MIAMI, FLORIDA - APRIL 03:  Kyrie Irving #11 of the Boston Celtics in action against the Miami Heat at American Airlines Arena on April 03, 2019 in Miami, Florida. NOTE TO USER: User expressly acknowledges and agrees that, by downloading and or using this
Michael Reaves/Getty Images

Several picks could change hands based on the lottery results, which adds an extra element of uncertainty to this year's proceedings.

Dallas will convey its first-rounder to the Hawks if it falls outside the top five. The Kings owe their first-rounder to the Sixers if it winds up first overall, but the Celtics get it otherwise. If Memphis has to send its top-eight protected pick to Boston, things get could get particularly interesting.

Let's say Boston, which already has the Clippers' first-rounder coming, also winds up with the Memphis and Sacramento picks. In that scenario, the Celtics' potential trade assets increase substantially, facilitating a massive offer for Davis.

If Irving opts out and leaves Boston in free agency, the Celtics' chances to land Davis probably diminish. But with a heap of first-rounders to trade, the Celtics could pivot to a youth-focused rebuild, adding pieces around the remaining core of Al Horford (who also has a player option), Gordon Hayward, Marcus Smart, Jayson Tatum and Jaylen Brown.

Depending on how the Celtics' picks shake out, they could be positioned well to make a competitive offer for Davis or, in the alternative, recover from Irving's departure.


Free-Agency Fallout

PHILADELPHIA, PA - NOVEMBER 21: Joel Embiid #21 of the Philadelphia 76ers talks to Anthony Davis #23 of the New Orleans Pelicans at the Wells Fargo Center on November 21, 2018 in Philadelphia, Pennsylvania. NOTE TO USER: User expressly acknowledges and ag
Mitchell Leff/Getty Images

Procedurally, free agency is the last step in the offseason. But the tampering, back-channel communications and wink-wink agreements that pervade the regular season mean most teams will move forward from the lottery with a good idea of their options in July.

The Lakers are long shots to land the top pick, but just try to imagine the chaos that would ensue in free agency if LeBron James' team had that asset in the chamber. Last time James was in that situation, it resulted in Andrew Wiggins heading to Minnesota for Kevin Love. If the Lakers swapped the right to take Williamson for Davis or some other veteran, they'd immediately look better to potential free agents who might not be completely sold on teaming up with an aging James alone.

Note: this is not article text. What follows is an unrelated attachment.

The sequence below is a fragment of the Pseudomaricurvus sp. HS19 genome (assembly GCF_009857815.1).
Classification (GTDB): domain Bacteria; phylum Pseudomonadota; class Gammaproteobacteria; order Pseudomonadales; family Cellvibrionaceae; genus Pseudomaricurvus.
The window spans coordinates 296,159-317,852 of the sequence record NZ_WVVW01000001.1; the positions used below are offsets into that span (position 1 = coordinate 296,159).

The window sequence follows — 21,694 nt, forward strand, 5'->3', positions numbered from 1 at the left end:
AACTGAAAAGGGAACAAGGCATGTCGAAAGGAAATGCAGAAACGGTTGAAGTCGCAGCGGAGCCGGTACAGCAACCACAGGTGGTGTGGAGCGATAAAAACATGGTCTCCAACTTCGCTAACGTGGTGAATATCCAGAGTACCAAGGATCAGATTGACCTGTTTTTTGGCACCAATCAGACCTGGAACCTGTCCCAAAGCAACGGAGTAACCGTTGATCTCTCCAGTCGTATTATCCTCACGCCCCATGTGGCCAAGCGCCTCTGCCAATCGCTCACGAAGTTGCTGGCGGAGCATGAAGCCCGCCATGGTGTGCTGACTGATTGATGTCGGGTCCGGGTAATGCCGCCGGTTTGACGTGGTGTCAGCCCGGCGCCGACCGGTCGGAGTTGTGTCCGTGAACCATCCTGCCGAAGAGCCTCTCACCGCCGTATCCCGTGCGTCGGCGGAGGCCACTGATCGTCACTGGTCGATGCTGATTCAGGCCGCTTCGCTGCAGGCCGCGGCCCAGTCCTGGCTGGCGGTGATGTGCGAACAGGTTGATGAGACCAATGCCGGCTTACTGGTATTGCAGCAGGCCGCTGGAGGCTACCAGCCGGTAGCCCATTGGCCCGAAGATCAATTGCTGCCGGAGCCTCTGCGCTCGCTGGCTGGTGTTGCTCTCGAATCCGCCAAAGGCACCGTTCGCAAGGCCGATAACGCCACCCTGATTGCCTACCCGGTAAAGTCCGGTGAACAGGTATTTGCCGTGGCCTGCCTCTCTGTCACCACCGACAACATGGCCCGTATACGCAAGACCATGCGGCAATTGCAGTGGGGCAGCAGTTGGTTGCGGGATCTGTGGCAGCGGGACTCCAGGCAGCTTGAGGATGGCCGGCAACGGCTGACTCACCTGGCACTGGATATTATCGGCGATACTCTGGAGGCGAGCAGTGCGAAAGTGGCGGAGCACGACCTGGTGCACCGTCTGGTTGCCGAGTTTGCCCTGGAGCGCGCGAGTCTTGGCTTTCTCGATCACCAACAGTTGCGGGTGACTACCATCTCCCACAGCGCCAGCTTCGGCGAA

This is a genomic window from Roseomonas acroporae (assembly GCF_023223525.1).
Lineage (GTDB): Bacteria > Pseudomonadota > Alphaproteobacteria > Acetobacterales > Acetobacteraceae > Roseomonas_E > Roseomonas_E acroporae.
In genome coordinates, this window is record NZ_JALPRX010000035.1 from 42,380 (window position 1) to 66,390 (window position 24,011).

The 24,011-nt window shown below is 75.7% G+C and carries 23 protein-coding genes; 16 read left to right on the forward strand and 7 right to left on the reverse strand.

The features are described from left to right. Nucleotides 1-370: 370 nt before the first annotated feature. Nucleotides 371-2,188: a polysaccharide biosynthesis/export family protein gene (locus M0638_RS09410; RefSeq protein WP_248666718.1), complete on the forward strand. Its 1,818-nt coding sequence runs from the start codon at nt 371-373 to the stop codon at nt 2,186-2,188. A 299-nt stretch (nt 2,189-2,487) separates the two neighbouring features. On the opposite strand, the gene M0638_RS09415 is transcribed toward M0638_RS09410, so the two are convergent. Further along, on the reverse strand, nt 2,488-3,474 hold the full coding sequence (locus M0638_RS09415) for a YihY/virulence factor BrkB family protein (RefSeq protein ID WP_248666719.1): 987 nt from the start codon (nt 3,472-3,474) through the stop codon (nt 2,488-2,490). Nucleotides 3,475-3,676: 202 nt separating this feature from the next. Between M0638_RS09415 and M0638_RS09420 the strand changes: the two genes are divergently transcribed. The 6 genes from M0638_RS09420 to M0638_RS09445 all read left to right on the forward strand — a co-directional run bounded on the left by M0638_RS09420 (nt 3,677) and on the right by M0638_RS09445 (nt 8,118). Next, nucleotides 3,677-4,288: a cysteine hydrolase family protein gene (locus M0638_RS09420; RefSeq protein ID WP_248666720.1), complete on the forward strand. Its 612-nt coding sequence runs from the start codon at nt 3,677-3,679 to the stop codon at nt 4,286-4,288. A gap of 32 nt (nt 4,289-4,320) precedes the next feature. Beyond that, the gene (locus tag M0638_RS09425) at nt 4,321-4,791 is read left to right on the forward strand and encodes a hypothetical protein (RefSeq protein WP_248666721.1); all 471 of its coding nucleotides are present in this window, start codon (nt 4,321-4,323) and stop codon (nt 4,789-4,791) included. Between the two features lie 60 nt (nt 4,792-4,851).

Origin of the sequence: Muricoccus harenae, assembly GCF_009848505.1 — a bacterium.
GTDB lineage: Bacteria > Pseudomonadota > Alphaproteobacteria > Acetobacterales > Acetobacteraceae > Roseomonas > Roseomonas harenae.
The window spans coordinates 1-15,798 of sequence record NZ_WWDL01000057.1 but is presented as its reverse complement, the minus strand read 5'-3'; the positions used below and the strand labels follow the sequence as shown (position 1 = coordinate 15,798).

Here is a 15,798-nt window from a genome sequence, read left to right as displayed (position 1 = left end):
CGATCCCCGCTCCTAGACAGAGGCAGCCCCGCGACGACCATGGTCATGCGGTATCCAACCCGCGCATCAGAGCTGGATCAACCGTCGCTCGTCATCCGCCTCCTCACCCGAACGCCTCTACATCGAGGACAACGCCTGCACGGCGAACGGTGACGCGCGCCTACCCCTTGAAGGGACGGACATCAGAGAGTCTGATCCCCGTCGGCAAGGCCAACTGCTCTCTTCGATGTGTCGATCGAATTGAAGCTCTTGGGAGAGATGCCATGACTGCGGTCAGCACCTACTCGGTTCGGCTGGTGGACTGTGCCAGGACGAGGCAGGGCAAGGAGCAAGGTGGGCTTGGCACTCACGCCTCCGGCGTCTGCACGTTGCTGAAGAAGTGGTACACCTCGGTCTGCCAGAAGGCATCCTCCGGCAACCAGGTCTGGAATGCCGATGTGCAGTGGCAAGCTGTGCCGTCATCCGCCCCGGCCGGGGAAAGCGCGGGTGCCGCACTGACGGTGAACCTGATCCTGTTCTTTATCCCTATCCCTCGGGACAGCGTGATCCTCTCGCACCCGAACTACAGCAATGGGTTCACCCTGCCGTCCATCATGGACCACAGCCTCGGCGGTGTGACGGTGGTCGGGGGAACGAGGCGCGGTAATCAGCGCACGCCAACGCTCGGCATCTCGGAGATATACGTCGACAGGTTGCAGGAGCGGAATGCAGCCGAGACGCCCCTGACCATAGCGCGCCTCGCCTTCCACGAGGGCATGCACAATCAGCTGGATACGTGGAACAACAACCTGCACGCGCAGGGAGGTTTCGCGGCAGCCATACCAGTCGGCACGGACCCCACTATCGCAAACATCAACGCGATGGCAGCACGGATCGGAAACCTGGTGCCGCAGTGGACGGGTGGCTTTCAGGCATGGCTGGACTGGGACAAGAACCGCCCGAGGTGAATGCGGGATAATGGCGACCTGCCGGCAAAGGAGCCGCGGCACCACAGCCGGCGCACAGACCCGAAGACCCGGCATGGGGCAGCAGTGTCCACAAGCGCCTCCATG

If the Kings buck the odds and win the lottery, the No. 1 overall pick would go to the Sixers, creating incalculable (and welcome) chaos for a team that has to navigate free-agent summers for Jimmy Butler (player option), Tobias Harris and JJ Redick. Engage with this hypothetical, and you can see Philadelphia's future changing immensely.

With Williamson on the way, the Sixers would have to consider trading Ben Simmons, a player with somewhat duplicative skills who also happens to be eligible for a five-year max extension in July. Williamson could step into the NBA and be a better player than Simmons immediately, to say nothing of the discrepancy in cost.

What if the Sixers offered Simmons, who attended LSU, to the Pelicans in a package for Davis?

The Sixers could go forward with a trio of Embiid, AD and Williamson, figuring out what to do with the rest of their free agents later. With that core, Philadelphia would surely have its pick of role-fillers on the market.

We're getting deep into the weeds now, but these are possibilities. And they all tie directly to how the lottery unfolds.


It's All Connected

The lottery used to seem uncomplicated: The worst teams finished at the top of it, and they drafted young talent so they could build a roster good enough to avoid being in that same situation again the following year.

Things could still play out that simply, but it's impossible to deny all the interconnected threads stretching from the lottery to free agency to the trade market to, well...just about everywhere. You need one of those A Beautiful Mind setups with diagrams and red string running all over the place to keep everything straight.

That high-profile organizations like the Knicks and Lakers are involved, and that the draft only represents the first phase of their massive plans, only expands the scope of the lottery's impact.

Typically, the lottery puts an end to uncertainty. It sets a clear draft order that lays out distinct paths for the teams it directly affects. This year, though, the lottery seems more likely to open up an even broader spectrum of potential outcomes.

It won't solidify anything so much as it'll create one of the least-predictable, most-fluid offseasons in memory.


Stats courtesy of Basketball ReferenceCleaning the Glass or NBA.com unless otherwise specified. Pick odds via Tankathon. Picks owed and incoming courtesy of Real GM. Accurate through games played Thursday, April 10.